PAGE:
Great answer mate! And one I think will be beneficial for people to hear. Now, I work as a presenter/public speaker and sometimes I find myself going into auto-pilot mode. Like, I know the content so well that I just switch off and then “wake up” ten minutes later and I’m done. Does that ever happen to you or are you a very present performer?
There were some shows where I was completely on autopilot for the majority of the show. And that’s not something that was deliberate or because I wasn’t feeling the shows but when you’re on forty of fifty days on tour your muscle memory can just kick in. Especially when touring America where every venue is basically the same you can almost guarantee that the shows will at some point blend into one. I’ve lately been getting into meditation and spirituality and I made a real honest choice for this touring cycle that I want performing to be a far more therapeutic. Like, for the full time I’m on stage I want to make as much eye contact as possible with the crowd and really try and find sections of the crowd that I can watch their experience unfold. Music and thoughts are interlinked really as well as performance and I don’t think the fact of going onto auto-pilot is a lack of disrespect to anyone I just think it’s a reality depending on the situation and the ability of your consciousness and just letting your body perform at the level it knows it can. You don’t want to be too switched on as if you’re too aware of it all it can stump your performance and stop you from enjoying the moment of it all.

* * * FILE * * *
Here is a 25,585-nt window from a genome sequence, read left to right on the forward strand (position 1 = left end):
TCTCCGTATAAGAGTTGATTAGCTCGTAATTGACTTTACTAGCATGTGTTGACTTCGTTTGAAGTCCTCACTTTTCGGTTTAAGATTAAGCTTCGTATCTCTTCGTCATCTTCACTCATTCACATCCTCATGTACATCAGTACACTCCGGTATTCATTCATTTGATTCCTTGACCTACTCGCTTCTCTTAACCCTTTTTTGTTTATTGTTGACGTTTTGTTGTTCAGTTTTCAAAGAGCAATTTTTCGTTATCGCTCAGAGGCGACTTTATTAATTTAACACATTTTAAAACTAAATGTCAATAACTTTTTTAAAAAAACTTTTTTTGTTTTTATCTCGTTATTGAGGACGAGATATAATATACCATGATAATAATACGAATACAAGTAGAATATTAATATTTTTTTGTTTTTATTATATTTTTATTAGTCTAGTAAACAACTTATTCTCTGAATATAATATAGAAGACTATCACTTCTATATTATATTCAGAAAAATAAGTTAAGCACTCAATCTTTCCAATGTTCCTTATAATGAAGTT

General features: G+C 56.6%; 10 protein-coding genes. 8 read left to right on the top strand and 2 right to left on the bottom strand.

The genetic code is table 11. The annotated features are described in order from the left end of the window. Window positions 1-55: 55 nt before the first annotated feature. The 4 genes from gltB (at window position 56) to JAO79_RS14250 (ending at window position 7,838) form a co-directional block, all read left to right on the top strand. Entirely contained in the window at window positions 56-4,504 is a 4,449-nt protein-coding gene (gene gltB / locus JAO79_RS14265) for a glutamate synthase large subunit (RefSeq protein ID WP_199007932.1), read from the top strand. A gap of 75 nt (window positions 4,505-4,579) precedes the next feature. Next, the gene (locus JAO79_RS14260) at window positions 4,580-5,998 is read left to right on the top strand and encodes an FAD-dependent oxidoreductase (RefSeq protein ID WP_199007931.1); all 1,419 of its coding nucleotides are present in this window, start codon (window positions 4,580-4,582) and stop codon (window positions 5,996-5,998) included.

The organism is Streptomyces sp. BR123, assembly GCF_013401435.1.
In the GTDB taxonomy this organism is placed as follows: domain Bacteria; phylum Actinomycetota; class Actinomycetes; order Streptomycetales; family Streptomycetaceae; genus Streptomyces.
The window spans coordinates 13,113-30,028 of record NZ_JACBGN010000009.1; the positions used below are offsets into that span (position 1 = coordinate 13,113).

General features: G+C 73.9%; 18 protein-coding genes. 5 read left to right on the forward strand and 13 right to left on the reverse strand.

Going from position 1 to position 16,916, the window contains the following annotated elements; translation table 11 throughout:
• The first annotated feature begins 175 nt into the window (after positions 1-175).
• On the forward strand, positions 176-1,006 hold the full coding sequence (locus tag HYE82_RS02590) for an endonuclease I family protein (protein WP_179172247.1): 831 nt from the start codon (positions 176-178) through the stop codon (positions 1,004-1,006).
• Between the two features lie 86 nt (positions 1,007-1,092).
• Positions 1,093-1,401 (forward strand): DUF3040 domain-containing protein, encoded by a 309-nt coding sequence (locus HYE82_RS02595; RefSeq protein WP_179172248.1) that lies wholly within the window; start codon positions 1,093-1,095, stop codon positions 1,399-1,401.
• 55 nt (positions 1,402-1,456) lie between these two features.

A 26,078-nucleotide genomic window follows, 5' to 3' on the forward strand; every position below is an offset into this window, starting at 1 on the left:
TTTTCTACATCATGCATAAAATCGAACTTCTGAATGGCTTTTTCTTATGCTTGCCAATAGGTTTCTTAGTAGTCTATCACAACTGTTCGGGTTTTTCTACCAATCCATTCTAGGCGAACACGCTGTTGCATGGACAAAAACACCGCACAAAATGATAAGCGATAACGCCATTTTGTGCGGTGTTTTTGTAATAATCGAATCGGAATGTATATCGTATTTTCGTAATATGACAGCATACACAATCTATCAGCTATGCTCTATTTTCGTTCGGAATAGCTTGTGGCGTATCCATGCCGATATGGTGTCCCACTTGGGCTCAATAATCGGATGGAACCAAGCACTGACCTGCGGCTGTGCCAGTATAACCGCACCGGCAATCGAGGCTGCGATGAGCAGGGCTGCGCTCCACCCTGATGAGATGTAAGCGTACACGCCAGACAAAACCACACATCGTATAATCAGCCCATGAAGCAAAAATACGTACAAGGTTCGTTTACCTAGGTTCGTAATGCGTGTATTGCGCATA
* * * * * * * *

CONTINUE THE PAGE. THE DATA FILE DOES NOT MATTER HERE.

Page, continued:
I agree, some of the best times I’ve presented have been when I’ve just switched on. Your mind and your body know what it can do best and sometimes you just need to get out of its way. Sadly, I think that’s all the time we have left Josh. Thanks so much for your time today and good luck on the tour!
Thank you so much, Matty!
Tickets to You Me At Six’s tour with Hellions and Columbus are on sale now from Frontier Touring. Snatch one up before it’s too late and go down and if Josh looks you in the eye, give him a wink and a thumbs up and have a merry old time. And while you’re at it grab a copy of their latest offering, ‘Night People‘ and suss the greatest song from that record, ‘Heavy Soul’.